22. 22. The development of business competence offers various prac- tical applications. These include the broader use of ICTs in service businesses, the development of service marketing, as well as brand creation and brand manage- ment. In services, business com- petence should pay closer atten- tion to customers’ needs. At the same time, it should also work to generate value-added service Service exports set to become a strength area products. The development of business competence is recognized as an area of Finland is well placed to be- key importance in several different sectors in Finland. The service sector come a major exporter of technol- is no exception. Business competence can be understood as comprising ogy services. For reasons of in- not only the development of new business models, but also the adoption dustrial competitiveness it is ex- and application of models that have been developed and proven else- tremely important that the export where. of technology services becomes This has to do with marketing, business management, production a growth sector. In public ser- economics, economic sociology, information technology and logistics. vices, too, there are probably New services are created in all these sectors, with far-reaching benefits many functions and activities that for Finnish business and industry. There are thus two dimensions to busi- can be rationalised with the use ness competence in the service sector: on the one hand it is a prerequis- of information technology. Admin- ite for the development of profitable, innovative service business, and istrative back office functions are on the other hand this competence provides a platform for service busi- a case in point. nesses. Areas of particular strength for Finnish exports might include so- cial services, international general purpose services as well as envi- Employment by main industry in Finland ronmental services and technol- ogy. Services related to informa- Public services tion security technology and information and communication Private services systems might also provide new Building and construction export opportunities for Finland. Culture and adventure services Manufacturing are a growing field where technol- ogy and business competence Primary production have great importance.18_FinnSight 2015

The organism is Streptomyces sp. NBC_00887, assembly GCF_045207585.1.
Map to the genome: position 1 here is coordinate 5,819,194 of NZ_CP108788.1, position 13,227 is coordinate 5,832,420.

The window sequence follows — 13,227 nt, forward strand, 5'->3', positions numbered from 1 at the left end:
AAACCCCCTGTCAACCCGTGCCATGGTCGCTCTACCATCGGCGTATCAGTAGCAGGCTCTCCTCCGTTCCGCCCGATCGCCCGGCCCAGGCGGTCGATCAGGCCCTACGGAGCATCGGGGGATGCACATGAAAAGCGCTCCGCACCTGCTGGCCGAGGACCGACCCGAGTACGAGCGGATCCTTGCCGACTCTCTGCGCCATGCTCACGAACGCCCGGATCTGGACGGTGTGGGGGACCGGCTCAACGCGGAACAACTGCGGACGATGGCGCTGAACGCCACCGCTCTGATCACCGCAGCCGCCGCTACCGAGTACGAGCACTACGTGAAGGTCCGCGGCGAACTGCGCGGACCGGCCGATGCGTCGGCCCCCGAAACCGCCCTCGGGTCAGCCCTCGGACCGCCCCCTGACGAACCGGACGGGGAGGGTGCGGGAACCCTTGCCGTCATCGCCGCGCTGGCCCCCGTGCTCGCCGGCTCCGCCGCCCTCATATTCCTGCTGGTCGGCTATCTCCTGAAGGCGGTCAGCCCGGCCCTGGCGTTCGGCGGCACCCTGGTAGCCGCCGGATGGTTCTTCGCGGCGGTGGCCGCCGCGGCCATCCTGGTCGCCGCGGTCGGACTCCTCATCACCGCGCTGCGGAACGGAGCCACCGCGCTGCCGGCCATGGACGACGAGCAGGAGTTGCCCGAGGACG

23. 23. 2 Services and Service InnovationsService productionrequires a sound operatingenvironmentThe development of better envi-ronments is a focus area thatrequires the contribution and in-put of architecture, urban andcommunity planning and logistics.However, a number of other fieldsare also closely involved; theseinclude design, consumer psy-chology, sociology, marketing andconsumer research, culture andart history and environmental aes-thetics. Technologies that cancontribute include the technologyof design, environmental technol-ogy as well as housing and livingenvironment technologies. Better environments are oneway of responding to changingneeds and demands and strength-ening the competitiveness and ap-peal of Finland. There is a very clearneed now to enhance people’s im-material well-being, to create moreaesthetic and pleasing environ-ments, to improve living and workenvironments. These changes arealready visible in consumer behav-iour, and there is reason to believethat they will gather further mo-mentum in the future if incomelevels continue to rise as expected. Finland has every opportunity well-tended everyday environments and related environmental servicesto become a competitive model as well as solutions based on modern environmental for good housing and It is important that the solutions adopted are in line with the close-to-good living environments where nature lifestyle that people in Finland have chosen for themselves. Theall people, regardless of where notion of a quiet, clean and safe Finland or Helsinki will certainly farethey live, have access to pleasant, better than any attempt to turn this into a “swinging metropolis” . FinnSight 2015_19